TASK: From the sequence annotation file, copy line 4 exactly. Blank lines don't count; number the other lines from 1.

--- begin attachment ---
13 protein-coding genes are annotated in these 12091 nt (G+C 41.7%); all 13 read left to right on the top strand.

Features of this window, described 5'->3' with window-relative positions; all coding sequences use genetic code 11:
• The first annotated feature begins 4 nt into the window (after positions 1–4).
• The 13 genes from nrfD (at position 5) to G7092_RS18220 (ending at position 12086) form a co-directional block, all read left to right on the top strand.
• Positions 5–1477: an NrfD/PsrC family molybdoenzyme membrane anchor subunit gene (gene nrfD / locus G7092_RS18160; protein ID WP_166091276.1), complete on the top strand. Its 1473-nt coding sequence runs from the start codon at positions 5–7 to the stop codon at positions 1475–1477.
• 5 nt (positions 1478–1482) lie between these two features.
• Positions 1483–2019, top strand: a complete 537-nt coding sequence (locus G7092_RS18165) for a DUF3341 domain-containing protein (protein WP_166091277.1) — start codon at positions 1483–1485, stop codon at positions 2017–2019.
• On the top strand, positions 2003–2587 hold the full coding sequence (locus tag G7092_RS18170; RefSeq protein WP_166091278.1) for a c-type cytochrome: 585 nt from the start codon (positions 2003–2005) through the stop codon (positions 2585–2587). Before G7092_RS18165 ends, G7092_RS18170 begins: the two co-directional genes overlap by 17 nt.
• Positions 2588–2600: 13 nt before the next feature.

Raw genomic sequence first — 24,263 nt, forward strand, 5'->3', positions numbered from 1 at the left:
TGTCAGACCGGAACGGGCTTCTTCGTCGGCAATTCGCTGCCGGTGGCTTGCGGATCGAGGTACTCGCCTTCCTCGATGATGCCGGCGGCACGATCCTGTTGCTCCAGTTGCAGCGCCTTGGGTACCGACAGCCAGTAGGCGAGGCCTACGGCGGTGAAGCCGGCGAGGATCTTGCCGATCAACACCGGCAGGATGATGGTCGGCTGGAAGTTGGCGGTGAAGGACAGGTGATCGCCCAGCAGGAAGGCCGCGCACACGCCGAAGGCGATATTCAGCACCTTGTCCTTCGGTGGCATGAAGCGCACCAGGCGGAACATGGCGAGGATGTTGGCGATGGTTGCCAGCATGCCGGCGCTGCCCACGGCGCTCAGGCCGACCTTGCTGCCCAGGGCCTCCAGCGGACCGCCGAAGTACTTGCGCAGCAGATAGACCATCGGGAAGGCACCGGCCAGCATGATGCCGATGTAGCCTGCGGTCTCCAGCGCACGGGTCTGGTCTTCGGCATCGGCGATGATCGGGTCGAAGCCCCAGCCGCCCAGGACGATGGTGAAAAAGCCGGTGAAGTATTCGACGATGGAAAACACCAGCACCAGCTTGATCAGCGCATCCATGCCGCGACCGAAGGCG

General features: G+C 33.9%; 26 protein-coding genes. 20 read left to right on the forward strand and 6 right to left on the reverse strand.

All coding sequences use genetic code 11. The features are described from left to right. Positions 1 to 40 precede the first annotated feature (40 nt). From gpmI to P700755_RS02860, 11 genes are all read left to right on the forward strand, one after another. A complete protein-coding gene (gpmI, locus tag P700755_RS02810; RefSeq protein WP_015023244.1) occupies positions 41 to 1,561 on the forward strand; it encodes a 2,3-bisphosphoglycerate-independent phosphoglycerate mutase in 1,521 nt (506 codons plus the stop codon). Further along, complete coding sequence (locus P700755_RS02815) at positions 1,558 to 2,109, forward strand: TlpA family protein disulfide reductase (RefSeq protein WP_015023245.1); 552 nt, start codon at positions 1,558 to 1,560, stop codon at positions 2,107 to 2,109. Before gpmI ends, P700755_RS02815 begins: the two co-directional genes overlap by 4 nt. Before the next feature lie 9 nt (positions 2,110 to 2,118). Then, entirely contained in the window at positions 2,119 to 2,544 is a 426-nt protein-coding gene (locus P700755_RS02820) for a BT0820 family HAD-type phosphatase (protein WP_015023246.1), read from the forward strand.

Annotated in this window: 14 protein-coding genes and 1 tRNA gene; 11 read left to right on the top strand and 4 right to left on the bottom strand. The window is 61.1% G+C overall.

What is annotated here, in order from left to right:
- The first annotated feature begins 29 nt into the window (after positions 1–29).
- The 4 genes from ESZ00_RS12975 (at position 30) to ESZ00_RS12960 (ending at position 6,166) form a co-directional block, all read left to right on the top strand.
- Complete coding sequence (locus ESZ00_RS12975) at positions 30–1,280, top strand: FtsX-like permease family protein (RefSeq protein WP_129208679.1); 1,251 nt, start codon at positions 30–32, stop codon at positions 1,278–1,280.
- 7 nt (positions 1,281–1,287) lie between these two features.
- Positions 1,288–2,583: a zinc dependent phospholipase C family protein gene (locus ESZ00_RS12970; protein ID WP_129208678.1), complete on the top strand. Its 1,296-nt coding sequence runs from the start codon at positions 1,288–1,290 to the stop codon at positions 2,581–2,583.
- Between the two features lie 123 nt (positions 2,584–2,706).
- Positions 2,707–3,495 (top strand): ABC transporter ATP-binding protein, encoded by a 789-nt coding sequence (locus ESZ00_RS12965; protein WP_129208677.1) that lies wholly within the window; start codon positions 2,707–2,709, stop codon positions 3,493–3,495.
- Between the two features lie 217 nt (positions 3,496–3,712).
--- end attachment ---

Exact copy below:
• The 13 genes from nrfD (at position 5) to G7092_RS18220 (ending at position 12086) form a co-directional block, all read left to right on the top strand.